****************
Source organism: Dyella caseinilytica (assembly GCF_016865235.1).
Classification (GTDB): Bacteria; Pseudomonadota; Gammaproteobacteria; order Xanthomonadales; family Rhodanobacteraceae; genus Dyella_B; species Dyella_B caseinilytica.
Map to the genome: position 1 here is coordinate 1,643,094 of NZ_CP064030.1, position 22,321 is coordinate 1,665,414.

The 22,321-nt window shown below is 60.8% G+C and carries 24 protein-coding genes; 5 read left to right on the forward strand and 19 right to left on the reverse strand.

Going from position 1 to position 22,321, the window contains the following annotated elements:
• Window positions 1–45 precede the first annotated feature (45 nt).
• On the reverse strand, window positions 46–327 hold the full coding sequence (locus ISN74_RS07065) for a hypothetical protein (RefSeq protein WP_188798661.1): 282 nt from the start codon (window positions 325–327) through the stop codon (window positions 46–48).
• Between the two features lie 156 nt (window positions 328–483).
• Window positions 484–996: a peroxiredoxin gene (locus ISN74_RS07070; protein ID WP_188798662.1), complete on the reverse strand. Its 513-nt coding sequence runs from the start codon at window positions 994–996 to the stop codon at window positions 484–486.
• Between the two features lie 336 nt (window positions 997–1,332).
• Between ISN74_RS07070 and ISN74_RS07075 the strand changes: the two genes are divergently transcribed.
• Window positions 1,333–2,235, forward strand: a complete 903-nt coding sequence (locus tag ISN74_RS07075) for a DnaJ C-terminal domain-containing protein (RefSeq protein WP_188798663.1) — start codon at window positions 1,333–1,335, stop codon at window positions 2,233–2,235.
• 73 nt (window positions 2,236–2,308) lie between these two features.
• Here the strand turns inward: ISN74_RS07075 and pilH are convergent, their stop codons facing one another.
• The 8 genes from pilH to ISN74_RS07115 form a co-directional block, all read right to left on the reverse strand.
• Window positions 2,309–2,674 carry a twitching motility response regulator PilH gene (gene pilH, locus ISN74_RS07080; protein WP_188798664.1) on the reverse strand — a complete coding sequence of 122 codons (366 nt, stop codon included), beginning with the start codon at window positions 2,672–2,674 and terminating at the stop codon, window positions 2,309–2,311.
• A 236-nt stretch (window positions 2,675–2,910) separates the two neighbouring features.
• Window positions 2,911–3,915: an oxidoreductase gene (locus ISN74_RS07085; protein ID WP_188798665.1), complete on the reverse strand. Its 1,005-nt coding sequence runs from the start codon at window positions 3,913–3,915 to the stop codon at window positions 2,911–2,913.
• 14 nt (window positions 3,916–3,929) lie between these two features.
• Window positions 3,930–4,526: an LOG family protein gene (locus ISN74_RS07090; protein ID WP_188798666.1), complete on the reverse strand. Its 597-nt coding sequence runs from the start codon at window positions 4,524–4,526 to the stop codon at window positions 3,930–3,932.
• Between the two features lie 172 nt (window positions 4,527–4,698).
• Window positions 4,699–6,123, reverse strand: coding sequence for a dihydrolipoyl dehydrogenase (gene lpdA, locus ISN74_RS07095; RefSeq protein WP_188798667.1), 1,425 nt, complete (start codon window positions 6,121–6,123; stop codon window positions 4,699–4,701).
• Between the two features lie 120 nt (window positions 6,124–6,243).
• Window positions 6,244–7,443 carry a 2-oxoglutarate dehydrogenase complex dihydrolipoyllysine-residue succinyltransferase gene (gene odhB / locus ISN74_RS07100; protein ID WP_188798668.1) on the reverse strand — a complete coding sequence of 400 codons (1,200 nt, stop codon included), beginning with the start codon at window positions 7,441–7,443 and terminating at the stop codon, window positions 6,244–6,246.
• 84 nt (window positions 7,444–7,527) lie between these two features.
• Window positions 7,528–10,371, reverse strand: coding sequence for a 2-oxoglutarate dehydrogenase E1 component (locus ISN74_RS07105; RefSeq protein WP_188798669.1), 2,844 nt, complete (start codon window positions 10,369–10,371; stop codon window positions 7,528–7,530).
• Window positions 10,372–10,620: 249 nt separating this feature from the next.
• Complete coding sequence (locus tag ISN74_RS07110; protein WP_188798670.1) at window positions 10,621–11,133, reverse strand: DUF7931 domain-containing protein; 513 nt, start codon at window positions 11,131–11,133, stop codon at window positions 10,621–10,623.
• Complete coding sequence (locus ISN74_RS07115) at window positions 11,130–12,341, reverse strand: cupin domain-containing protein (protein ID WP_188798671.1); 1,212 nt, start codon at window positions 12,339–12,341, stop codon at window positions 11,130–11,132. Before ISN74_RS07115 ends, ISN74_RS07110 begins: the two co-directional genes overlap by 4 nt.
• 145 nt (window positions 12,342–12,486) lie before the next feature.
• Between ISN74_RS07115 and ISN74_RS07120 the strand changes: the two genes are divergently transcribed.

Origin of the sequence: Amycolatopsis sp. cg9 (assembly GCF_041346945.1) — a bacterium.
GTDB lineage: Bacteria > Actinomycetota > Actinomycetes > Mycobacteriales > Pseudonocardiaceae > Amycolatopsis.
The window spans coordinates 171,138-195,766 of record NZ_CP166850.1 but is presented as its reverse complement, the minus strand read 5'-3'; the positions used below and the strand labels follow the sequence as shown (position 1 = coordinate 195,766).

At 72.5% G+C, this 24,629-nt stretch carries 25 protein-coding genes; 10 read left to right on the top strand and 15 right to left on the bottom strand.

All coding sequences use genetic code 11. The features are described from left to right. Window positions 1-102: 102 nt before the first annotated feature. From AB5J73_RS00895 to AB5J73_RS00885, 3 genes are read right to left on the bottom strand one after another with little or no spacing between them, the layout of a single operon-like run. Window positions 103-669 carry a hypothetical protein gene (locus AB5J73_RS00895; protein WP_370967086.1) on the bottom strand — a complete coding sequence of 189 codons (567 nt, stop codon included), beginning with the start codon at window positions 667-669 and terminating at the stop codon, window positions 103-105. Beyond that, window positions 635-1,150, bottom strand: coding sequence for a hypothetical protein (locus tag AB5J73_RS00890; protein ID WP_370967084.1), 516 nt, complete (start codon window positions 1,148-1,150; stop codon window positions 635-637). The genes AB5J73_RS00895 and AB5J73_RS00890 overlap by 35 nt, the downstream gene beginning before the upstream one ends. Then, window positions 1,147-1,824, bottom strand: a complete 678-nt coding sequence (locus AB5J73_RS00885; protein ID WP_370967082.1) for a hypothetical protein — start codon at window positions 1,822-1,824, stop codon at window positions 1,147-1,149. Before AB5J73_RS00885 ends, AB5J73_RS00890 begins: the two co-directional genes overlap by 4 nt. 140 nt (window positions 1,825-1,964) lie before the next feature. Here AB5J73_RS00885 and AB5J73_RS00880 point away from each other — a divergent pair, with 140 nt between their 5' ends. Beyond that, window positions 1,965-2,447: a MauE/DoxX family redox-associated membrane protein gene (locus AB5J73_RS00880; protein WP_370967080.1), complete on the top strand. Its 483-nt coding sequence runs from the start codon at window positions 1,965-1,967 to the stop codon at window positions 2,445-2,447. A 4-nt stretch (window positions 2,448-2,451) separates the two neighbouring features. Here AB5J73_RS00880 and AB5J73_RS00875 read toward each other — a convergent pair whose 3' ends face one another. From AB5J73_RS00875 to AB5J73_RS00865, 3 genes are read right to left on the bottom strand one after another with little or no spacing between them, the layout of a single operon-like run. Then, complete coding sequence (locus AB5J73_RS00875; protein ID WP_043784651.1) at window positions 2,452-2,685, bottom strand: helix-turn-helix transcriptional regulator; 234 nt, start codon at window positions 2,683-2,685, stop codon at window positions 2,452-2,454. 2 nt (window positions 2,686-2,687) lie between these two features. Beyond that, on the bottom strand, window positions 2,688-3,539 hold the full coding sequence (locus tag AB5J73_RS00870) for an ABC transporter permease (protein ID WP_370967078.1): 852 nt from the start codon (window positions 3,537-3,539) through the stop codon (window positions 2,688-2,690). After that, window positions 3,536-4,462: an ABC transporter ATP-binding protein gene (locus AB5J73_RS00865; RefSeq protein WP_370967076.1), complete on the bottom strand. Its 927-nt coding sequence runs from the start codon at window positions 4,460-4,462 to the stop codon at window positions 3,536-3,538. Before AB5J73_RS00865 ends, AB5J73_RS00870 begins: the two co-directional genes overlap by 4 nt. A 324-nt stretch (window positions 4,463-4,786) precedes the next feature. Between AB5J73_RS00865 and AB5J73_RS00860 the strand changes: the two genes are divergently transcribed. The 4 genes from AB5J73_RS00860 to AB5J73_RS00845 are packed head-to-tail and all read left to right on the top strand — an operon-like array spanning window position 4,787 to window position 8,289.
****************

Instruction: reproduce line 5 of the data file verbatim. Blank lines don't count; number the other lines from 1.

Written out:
Going from position 1 to position 22,321, the window contains the following annotated elements: